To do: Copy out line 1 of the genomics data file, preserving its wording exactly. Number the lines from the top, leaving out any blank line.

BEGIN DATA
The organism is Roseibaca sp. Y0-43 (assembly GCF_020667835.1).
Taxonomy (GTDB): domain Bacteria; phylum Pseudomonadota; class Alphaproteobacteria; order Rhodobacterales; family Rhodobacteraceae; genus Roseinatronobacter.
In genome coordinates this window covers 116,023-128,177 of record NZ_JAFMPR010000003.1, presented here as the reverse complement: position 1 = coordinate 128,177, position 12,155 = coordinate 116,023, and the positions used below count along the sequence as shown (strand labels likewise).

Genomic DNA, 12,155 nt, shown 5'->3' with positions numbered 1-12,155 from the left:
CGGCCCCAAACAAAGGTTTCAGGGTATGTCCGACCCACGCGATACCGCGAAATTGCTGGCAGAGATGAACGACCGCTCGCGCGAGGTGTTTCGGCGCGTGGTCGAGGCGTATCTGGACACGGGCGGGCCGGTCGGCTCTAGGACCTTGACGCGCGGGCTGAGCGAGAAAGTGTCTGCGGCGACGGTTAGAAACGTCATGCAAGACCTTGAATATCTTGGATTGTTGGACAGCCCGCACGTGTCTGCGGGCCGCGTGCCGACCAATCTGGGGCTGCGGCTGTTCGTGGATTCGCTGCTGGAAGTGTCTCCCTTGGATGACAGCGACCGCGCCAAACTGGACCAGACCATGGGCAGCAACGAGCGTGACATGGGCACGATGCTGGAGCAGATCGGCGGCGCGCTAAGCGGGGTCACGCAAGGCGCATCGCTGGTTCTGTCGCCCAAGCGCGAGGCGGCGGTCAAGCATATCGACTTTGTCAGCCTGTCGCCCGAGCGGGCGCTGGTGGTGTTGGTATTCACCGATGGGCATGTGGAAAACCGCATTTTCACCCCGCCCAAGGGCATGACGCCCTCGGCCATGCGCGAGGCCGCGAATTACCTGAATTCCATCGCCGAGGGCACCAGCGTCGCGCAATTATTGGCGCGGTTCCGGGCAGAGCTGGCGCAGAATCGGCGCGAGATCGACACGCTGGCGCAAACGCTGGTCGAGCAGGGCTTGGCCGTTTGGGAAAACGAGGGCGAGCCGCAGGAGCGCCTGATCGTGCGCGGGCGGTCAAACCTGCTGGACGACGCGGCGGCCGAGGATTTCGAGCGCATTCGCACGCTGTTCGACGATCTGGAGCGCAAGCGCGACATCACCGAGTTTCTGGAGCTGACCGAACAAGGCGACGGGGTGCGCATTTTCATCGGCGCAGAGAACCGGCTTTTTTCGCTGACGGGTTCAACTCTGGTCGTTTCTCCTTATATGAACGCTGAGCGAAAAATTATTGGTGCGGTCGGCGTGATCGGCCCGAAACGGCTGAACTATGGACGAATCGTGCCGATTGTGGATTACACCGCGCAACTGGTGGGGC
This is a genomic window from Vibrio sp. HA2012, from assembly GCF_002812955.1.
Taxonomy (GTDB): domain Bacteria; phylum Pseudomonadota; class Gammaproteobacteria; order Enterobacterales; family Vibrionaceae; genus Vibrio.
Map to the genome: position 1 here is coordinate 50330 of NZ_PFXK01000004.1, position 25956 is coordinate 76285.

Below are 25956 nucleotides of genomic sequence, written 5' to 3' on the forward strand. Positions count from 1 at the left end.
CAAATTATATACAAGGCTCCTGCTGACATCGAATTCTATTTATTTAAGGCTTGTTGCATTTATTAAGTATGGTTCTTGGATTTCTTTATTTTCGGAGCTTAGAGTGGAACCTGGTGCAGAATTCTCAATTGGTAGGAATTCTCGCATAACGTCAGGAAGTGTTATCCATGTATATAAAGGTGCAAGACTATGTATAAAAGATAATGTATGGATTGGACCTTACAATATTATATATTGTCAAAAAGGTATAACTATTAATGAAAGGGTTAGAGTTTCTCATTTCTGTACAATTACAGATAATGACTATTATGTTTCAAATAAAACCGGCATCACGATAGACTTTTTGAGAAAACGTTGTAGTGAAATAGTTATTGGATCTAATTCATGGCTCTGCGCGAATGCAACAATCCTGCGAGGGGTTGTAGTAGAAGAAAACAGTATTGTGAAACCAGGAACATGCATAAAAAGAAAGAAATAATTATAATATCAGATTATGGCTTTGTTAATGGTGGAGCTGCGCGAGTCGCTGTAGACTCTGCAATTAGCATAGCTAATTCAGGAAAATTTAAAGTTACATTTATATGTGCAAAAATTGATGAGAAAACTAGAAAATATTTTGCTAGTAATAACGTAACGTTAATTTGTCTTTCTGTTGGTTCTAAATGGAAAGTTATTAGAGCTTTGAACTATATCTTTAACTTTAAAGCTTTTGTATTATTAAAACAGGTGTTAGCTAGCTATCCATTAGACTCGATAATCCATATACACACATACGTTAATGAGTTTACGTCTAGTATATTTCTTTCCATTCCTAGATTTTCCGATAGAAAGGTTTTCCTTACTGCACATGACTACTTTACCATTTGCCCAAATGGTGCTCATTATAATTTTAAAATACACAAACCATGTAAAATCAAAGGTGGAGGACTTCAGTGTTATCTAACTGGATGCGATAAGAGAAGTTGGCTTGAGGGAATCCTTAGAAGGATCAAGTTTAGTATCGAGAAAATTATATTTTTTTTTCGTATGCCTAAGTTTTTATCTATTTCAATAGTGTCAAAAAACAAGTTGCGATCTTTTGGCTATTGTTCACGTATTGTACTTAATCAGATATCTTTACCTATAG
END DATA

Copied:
The organism is Roseibaca sp. Y0-43 (assembly GCF_020667835.1).